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Two Extra Bullets

by Margarita 

Posted: 14 April 2012
Word Count: 1211

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"Hello," she said entering my office reluctantly. Another interview-hopefully the last one for today. "Hello," said I. "Please make yourself comfortable." I ran through her C.V. again.
"Would you like anything to drink?" I asked her.
"One black coffee with no sugar please," she said now with more confidence. It must have been the look of approval that she could easily read on my face. She had quite a strong perfume for a young lady like her.
"Can I smoke?" she asked. I nodded. She lit a cigarette. Then another one as we chatted. Then I had this weird feeling. This mixture of cigarette smell mixed with her strong perfume took control of my head. I even opened the window though it was cold enough, but it didn't help. I got lost in this smoke; somewhere twenty years ago. It took me back to that autumn.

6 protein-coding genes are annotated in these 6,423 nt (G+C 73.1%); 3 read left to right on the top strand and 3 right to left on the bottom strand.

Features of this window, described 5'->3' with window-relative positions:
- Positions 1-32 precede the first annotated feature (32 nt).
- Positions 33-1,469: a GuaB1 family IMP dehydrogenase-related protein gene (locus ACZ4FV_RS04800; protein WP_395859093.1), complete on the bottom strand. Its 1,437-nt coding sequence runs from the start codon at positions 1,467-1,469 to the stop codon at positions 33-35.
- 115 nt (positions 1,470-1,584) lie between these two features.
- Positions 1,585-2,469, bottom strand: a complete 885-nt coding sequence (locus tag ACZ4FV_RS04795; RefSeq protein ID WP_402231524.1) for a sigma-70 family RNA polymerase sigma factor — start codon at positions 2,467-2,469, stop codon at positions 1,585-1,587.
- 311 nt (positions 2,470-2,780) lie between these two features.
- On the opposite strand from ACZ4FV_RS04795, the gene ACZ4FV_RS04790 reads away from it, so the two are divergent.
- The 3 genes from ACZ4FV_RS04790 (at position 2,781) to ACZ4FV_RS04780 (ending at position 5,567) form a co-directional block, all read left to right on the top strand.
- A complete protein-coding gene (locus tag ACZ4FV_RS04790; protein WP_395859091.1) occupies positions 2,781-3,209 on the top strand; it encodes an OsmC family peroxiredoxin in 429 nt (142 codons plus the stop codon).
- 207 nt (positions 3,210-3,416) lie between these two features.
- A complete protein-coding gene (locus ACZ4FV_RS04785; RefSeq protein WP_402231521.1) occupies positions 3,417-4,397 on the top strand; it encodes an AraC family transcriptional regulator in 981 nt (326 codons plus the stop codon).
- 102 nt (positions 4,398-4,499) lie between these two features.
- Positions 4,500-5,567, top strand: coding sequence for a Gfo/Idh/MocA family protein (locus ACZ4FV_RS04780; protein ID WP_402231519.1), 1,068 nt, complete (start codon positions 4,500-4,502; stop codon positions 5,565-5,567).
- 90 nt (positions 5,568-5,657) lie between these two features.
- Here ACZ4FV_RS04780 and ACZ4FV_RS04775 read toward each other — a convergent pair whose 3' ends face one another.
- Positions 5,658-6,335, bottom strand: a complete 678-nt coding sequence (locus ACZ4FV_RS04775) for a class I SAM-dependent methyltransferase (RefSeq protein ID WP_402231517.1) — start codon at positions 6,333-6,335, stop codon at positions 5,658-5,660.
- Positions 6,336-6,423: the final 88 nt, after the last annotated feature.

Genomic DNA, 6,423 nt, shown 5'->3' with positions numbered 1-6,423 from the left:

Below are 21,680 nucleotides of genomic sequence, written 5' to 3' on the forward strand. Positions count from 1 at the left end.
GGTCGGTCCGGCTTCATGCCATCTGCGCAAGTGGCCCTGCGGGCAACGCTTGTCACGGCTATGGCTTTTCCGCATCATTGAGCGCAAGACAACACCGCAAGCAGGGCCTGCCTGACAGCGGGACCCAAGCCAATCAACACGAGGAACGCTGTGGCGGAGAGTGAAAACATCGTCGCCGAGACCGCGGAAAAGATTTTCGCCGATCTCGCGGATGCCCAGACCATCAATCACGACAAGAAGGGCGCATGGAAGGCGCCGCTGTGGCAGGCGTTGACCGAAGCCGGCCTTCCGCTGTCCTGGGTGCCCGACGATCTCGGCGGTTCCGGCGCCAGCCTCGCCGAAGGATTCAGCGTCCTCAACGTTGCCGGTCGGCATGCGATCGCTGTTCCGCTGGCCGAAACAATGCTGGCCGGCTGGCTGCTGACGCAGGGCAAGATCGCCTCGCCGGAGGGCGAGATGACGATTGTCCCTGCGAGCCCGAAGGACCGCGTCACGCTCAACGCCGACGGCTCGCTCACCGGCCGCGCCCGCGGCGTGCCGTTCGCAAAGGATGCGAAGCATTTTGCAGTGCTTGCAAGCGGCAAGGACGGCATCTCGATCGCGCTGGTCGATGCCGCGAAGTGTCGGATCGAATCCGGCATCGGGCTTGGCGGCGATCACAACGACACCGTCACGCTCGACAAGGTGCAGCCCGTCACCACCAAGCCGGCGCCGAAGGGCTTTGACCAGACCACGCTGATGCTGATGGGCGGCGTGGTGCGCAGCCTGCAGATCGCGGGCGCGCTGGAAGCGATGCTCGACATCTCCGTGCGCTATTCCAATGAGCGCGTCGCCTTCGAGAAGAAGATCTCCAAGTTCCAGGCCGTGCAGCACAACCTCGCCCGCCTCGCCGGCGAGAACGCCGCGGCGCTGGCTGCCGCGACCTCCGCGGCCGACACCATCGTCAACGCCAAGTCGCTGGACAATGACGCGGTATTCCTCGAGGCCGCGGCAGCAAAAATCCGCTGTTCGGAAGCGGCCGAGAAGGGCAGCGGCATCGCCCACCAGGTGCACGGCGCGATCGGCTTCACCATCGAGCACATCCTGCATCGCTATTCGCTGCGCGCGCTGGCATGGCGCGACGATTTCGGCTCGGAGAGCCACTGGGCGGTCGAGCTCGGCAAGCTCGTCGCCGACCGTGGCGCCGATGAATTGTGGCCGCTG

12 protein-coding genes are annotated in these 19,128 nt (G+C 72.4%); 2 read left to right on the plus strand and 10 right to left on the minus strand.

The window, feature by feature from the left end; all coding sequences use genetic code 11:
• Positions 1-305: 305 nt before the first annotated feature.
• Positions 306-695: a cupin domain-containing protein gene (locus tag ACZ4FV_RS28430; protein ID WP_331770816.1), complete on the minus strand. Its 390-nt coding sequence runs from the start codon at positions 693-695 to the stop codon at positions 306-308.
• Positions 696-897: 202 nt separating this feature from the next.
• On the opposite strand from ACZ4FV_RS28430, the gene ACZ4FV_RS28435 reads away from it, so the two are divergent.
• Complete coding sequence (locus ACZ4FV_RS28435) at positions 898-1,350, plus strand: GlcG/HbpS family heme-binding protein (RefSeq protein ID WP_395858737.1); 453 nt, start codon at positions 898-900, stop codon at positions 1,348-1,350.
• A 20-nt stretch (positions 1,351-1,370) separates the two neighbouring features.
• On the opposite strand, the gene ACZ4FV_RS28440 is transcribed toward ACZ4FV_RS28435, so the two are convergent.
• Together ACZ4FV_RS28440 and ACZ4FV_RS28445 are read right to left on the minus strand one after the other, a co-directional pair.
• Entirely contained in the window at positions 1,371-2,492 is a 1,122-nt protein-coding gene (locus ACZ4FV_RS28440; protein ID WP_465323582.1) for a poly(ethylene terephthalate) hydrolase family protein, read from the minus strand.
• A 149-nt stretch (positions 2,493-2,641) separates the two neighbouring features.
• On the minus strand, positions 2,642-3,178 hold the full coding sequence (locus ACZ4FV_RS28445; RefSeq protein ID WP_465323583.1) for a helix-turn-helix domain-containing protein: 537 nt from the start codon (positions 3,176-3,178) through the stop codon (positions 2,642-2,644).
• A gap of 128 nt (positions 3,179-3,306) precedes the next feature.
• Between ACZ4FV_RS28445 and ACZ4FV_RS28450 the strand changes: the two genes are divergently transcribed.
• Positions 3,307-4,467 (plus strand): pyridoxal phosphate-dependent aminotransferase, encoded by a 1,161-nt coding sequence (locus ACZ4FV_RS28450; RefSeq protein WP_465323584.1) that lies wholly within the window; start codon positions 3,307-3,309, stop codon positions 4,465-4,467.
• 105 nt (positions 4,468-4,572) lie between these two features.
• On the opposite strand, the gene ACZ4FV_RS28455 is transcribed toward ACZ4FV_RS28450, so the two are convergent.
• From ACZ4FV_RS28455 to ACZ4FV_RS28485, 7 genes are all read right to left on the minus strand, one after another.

During that autumn, my parents had to leave for a couple of weeks and I had no choice but to stay at my aunts’ house. She lived in a neighborhood where streets were so clean and people so perfect that it was even boring to look at them. My aunt was a middle-aged, skinny, cold woman with thin lips and a high forehead. Her hair was always pulled back tightly into a bun with no single hair astray. She was a school teacher at one of the most prestigious schools, and it was funny how her occupation somehow left an apparent trace on everything she said and did. She was one of those people who worshiped discipline and one of those who had ready answers for any questions related to life or morals. It even seemed to me as a child that somewhere in her closet she was hiding a very lengthy list of people who would end up burning in hell. But there was one thing I admired about her; it was her incredible patience. It was unthinkable that something or someone could make her lose her temper, except when she saw that woman or talked about her. I would see her face growing rigid and her body almost paralyzed. I remember once she spotted that woman from some distance. She then addressed me, but in a weird way without even seeing me; her eyes narrowing and her breath becoming heavy. She then said, "Had she lost all the feeling of self-respect at all? Oh just look at her wearing that outfit! Could she possibly be more vulgar than that? And her poor kid! Oh I can only imagine how torturing it must be to have a mother like that! No wonder she is not allowed to see her only daughter!"